Could drug testing unemployment applicants create a stigma?

Could states eventually require a drug test for those seeking unemployment benefits?

That appears to be the goal of the GOP-controlled Congress, as the U.S. Senate considers rolling back an Obama administration law that limits drug testing on those seeking unemployment benefits. 

House Majority Leader Kevin McCarthy supports drug testing unemployment applicants.

The Bakersfield Congressman was one of 232 Republicans in the House to support nixing the law, which allows states to drug test unemployment applicants, but only if he or she was previously fired for drugs or if the occupation sought involves a drug test required by state or federal law. 

Texas, Mississippi and Wisconsin drug test unemployment applicants under this provision. 

"While states and welfare programs can’t make people’s decisions for them, giving unemployment insurance only to those who stay clean provides a great incentive for people to stop using drugs," McCarthy said in a Feb. 14 post.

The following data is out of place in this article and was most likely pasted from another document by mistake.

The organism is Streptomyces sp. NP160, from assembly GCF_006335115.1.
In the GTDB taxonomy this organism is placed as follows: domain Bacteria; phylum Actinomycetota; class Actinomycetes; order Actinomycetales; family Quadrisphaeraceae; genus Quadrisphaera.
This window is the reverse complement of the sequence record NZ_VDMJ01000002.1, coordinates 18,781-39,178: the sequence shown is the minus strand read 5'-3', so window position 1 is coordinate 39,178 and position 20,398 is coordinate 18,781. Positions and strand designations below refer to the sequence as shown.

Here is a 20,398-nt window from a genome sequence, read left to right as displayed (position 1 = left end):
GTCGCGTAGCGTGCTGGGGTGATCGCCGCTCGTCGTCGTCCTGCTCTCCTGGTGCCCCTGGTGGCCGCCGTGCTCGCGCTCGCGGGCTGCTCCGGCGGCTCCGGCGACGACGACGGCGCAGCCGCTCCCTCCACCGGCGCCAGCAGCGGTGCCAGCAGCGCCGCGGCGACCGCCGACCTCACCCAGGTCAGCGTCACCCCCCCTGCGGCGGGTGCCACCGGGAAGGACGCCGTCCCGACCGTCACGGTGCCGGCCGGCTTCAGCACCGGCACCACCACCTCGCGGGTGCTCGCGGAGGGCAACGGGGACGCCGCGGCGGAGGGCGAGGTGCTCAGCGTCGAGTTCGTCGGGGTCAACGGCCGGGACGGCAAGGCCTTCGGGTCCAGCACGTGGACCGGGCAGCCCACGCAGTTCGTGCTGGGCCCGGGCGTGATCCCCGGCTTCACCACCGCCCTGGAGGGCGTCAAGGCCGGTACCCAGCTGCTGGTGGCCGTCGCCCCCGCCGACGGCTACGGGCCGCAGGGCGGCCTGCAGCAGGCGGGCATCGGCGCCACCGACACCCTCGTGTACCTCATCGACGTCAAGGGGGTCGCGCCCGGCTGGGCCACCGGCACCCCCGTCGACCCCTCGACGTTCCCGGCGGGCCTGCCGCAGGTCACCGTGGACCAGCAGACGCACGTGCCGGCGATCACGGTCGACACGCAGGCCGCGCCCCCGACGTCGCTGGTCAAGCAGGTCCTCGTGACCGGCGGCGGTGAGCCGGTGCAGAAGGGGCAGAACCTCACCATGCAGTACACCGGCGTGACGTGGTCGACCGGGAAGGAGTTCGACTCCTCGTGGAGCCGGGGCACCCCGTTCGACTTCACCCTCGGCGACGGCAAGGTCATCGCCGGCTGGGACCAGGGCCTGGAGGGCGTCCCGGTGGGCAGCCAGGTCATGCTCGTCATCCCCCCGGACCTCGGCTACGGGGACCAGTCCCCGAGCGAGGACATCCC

California does not drug test unemployment insurance applicants, but experts, such as National Employment Law Employment Senior Counsel George Wentworth, say this attempt at changing the law is an effort to drug test everybody. 

In a February policy brief, he notes that its also a poor investment of public funds, comparing it to those receiving Temporary Assistance for Needy Families (TANF) benefits. In 2015, states ended up spending more than $850,000 on drug testing TANF recipients. 

"321 people tested positive, a cost of nearly $2,650 per positive test," he reported in the brief. 

Unemployment insurance is a federal-state benefit that dates back to the Social Security Act of 1935. Those collecting the benefits can usually do so for a maximum of 26 weeks, while looking for work. 

"The fact of the matter is, most people who are applying for unemployment are just unlucky enough to have lost a job," Wentworth said. "It’s unnecessary, it’s humiliating for the workers." 

Kevin Aslanian, Executive Director of the Coalition of California Welfare Rights Organizations, said people seeking benefits cannot afford drugs. 

"It's picking on people," he said. 

It remains to be seen if the Senate decides to follow their House counterparts and nix the current law for drug testing unemployment insurance applicants.

But, President Donald Trump's administration already supports the cause

Copyright 2017 KXTV


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